MOVIE REVIEW: ‘Gatsby’ drags high-class characters through the muck

“The Great Gatsby” is a spectacle of a movie.

Director Baz Luhrmann draws a direct line from alcohol-fused excesses of the early 20th century to modern-day indulgence.

Parties thrown by the mysterious Jay Gatsby (Leonardo DiCaprio) are monumental and debauched affairs, all set to music by Jay-Z, will.i.am, Lana Del Rey and other 21st century performers.

But the music, the scantily clad women and the fireworks are a false front meant to further Gatsby’s true ends. He’s after an unattainable ideal, otherwise known as Daisy Buchanan (Carey Mulligan).

She and Gatsby loved each other once, but he was too penniless to give her the life she deserved, which left an opening for Tom Buchanan (Joel Edgerton) and his $300,000 string of pearls.

It’s five years later, and a now wealthy Gatsby aims to win her back with help from Nick Carraway (Tobey Maguire). He’s Daisy’s cousin and becomes Gatsby’s confidant. He’s also our narrator, so it’s Carraway’s job to make the audience see the hope in Gatsby that he sees.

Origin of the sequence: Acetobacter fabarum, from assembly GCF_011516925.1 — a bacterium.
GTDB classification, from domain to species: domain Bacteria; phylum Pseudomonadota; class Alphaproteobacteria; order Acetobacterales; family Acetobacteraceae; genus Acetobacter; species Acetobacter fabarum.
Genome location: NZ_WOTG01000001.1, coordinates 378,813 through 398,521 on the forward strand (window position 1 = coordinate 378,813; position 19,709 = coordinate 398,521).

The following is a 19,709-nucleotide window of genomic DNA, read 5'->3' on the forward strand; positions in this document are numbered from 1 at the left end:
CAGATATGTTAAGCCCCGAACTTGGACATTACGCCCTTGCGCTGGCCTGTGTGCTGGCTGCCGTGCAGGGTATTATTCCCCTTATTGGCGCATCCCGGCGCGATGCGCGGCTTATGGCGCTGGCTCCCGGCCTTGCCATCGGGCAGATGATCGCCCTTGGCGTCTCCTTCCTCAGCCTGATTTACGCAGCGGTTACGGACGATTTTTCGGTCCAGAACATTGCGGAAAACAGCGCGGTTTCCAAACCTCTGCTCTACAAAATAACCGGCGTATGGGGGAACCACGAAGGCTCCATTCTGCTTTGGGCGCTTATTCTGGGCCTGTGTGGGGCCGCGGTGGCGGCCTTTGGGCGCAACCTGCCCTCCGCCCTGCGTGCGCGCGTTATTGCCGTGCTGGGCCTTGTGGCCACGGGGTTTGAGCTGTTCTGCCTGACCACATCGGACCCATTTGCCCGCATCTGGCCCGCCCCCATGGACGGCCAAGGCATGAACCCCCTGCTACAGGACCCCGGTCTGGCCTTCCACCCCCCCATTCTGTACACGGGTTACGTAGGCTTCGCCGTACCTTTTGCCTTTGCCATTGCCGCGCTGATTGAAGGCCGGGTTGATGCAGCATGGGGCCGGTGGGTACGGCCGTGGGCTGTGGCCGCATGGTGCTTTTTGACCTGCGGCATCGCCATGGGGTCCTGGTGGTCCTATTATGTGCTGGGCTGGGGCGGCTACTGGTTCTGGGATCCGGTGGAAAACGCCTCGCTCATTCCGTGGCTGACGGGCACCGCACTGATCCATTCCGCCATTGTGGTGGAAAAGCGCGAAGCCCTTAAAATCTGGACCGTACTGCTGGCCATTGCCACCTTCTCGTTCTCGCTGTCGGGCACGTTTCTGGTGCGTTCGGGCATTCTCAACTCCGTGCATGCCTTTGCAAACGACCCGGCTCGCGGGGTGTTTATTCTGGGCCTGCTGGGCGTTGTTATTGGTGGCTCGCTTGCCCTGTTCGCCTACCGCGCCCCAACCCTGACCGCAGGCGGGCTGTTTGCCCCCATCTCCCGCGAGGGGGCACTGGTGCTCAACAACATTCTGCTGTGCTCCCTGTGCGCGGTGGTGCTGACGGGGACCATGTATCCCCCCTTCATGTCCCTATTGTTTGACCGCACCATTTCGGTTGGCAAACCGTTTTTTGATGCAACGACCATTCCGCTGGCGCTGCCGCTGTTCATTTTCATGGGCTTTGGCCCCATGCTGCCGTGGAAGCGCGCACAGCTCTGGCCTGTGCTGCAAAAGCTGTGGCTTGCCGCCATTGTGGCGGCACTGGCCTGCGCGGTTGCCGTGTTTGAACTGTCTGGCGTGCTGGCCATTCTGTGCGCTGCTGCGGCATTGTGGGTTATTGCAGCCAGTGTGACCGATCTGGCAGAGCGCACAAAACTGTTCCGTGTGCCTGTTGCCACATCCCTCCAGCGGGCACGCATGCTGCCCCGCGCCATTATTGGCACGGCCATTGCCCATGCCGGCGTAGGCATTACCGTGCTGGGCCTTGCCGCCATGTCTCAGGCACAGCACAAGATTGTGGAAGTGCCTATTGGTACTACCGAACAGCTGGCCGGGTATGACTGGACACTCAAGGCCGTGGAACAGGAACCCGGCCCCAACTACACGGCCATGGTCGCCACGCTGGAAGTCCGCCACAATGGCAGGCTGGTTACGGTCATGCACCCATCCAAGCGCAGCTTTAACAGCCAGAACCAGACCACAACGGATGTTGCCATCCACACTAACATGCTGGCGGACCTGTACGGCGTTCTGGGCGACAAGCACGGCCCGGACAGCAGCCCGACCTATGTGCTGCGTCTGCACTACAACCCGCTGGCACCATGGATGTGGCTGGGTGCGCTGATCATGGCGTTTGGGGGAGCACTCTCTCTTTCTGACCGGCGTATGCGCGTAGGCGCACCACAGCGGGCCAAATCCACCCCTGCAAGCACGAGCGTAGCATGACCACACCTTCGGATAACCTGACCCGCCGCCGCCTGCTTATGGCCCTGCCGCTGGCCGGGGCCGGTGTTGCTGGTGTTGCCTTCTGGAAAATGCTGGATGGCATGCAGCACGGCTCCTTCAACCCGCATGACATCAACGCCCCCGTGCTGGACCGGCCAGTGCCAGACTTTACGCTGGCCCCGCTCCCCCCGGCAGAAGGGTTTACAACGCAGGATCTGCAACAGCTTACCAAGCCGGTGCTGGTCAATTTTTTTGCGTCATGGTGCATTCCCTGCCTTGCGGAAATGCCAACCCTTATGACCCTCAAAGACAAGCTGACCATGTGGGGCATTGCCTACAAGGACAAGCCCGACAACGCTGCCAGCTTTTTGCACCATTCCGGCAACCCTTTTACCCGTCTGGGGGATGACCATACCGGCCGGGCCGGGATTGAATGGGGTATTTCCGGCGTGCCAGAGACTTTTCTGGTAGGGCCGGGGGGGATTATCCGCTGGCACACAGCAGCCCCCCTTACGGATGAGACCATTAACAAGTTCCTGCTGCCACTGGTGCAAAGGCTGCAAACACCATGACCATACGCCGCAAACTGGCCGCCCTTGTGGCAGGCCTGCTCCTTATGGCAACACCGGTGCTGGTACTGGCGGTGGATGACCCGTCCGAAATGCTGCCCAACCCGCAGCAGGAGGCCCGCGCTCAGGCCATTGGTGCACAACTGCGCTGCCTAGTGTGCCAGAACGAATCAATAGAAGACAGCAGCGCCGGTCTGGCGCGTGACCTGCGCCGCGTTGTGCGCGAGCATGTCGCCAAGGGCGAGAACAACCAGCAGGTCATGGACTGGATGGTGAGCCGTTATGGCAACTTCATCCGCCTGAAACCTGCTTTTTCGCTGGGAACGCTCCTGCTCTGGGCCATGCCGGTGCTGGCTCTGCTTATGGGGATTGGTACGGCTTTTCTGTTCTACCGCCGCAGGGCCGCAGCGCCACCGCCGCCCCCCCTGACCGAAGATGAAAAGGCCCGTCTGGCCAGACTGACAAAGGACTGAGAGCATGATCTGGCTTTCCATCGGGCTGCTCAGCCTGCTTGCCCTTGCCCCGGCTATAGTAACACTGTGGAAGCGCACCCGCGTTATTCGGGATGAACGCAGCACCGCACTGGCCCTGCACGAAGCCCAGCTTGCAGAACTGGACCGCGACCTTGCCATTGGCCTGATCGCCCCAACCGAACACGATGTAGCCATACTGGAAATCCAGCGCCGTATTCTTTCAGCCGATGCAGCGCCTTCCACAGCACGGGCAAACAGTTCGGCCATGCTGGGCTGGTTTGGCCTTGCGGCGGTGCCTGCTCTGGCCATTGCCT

I glimpsed that hope here and there, but I also was tempted to glimpse at my watch, as the action on the screen dragged at times.

These are often annoying, self-obsessed characters determined to attain their own goals. Carraway is the most “normal” of them, and even he trades away portions of himself for the privilege of seeing what happens next.

If there’s genius in this film adaptation of F. Scott Fitzgerald’s iconic novel, it’s not found in the parties or in the 21st century soundtrack. “The Great Gatsby” continually throws these flawed characters together, which creates an uncomfortable yet undeniable desire to follow the story to its conclusion.

By the end of the movie, everyone is covered in slime, much like the gunk dredged from Gatsby’s pool after his grand parties.

There’s also a remnant of the hope Carraway sees, a sliver of redemption in this hard story wrapped in frills and finery.

I give the film version of “The Great Gatsby” a B.

It’s showing at Malcos in Tupelo, Oxford, Corinth and Columbus, as well as Hollywood Premier Cinemas in Starkville and Movie Reel 4 in New Albany.

Look for movie reviews in Scene on Thursdays, and listen each Tuesday morning on Wizard 106.7 between 8:30 and 8:45 a.m.

Kelli Karlson Wizard 106.7. She gives a B plus.

"Visually decadent."

M. Scott Morris/NEMS Daily Journal